A leaked PowerPoint presentation suggests otherwise.
If the device does "prolong life," as documents claim, that's a very special case of time travel.
From the annals of “nothing to see here,” China’s largest state physics lab is insisting it’s not helping a private company build a time machine. The strange happenings are straight out of the scientist version of TMZ, with a leaked PowerPoint presentation and gossip swirling.
So: Is China’s government collaborating with a startup in order to travel through time?
Earlier this month, unsubstantiated documents began circulating online that seemed to suggest the Chinese Academy of Sciences' Institute of High Energy Physics is partnering with the private Ruitai Technology Development Technology on something called the "Space-time Tunnel Generation Experimental Device."
China's The Paper Journalist, which obtained a leaked PowerPoint presentation containing information about the project, has more about the device, via 6Park News:
“The device can distort time and space, control the flow rate of time, break through the barrier of time and space, and can be widely used for time travel, interstellar voyage, life extension, etc. The project plans to select a location in China, and lease an area of about 16 acres to build a scientific experiment base. It is expected that the device will be able to successfully shuttle the space-time experiment 7-12 months after the funds are in place.”
The PowerPoint also claims, per 6Park, that the team behind the project “has reached a preliminary cooperation agreement with a research and development team composed of well-known experts and academicians of the Institute of High Energy Physics of the Chinese Academy of Sciences,” and that Nobel Laureate Gao Kun “recognized and praised” the device, in addition to other esteemed scientists.
Not long after the PowerPoint document spread online, however, the Chinese Academy of Sciences' Institute of High Energy Physics issued a statement vehemently denying its involvement in the project. Per 6Park:
“It is not true that our institute and the 'Shanxi Ruitai Technology' mentioned in the article Development Technology Co., Ltd. and its personnel have not had any contact or cooperation, and our firm will not bear any legal responsibility for any losses caused by its false propaganda.”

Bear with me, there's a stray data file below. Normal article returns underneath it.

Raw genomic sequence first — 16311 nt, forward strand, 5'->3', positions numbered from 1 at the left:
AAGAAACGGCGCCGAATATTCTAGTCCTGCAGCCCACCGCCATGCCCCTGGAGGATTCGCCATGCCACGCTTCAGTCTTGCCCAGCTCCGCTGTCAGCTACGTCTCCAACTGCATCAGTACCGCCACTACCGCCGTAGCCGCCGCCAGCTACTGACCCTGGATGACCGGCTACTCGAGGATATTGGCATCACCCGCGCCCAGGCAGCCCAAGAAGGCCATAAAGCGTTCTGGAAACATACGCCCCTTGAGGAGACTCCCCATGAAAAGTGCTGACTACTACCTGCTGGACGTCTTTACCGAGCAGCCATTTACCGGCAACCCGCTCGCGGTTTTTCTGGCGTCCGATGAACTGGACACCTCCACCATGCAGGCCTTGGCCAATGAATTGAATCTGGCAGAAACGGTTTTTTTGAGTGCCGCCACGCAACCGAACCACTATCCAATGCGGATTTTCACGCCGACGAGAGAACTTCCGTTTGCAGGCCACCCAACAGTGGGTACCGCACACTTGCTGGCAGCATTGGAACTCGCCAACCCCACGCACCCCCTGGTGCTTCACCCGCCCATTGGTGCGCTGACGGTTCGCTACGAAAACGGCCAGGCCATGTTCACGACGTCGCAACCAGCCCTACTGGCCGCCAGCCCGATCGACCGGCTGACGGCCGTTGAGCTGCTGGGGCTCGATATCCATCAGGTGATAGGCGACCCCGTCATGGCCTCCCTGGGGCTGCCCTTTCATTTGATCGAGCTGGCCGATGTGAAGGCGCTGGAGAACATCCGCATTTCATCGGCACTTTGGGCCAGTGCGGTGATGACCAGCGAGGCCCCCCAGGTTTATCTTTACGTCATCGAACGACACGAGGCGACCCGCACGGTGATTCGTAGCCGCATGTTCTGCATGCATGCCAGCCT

Even odder: The Paper Journalist discovered that Ruitai Technology has only been a company since December 31, 2020, and Nobel Laureate Gao Kun doesn't actually exist. Ruitai also denied its involvement, according to the Chongqing Morning News, claiming a financing information platform "mistakenly created the presentation."
Uh, classic misunderstanding?
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Whatever the hell actually happened here, it does beg the question: Just what would a state-funded time machine look like, anyway?
The mythical device in question, which “could prolong life by using Albert Einstein's theory of general relativity to distort space-time,” per Yicai, sure sounds like some kind of hibernation, if the “time travel” is accomplished by “prolonging life.”
In the Bible, Methuselah didn’t time travel to age 969. But the right hibernation could suspend the human body for long space journeys, for example. Like a Star Trek character, someone could wake up several centuries after they went to sleep.
But is that really time travel? It comes down to semantics. Certainly being able to pause and then resume life with a time period between fits the literal idea of traveling in time. But unlike, say, using lasers to bend spacetime, prolonging life does not extend backward in time. That’s usually a key part of any time travel schema, because traveling into the future can just seem like, well, very efficient waiting.
At the same time, it’s easy to see why hibernation time travel would be highly sought after by investors.
It does seem farfetched for a third party outside of science to make up a list of academic luminaries for a fake PowerPoint presentation. So what's really going on? The truth may only be revealed when Chinese leaders start to reach their 150th birthdays.
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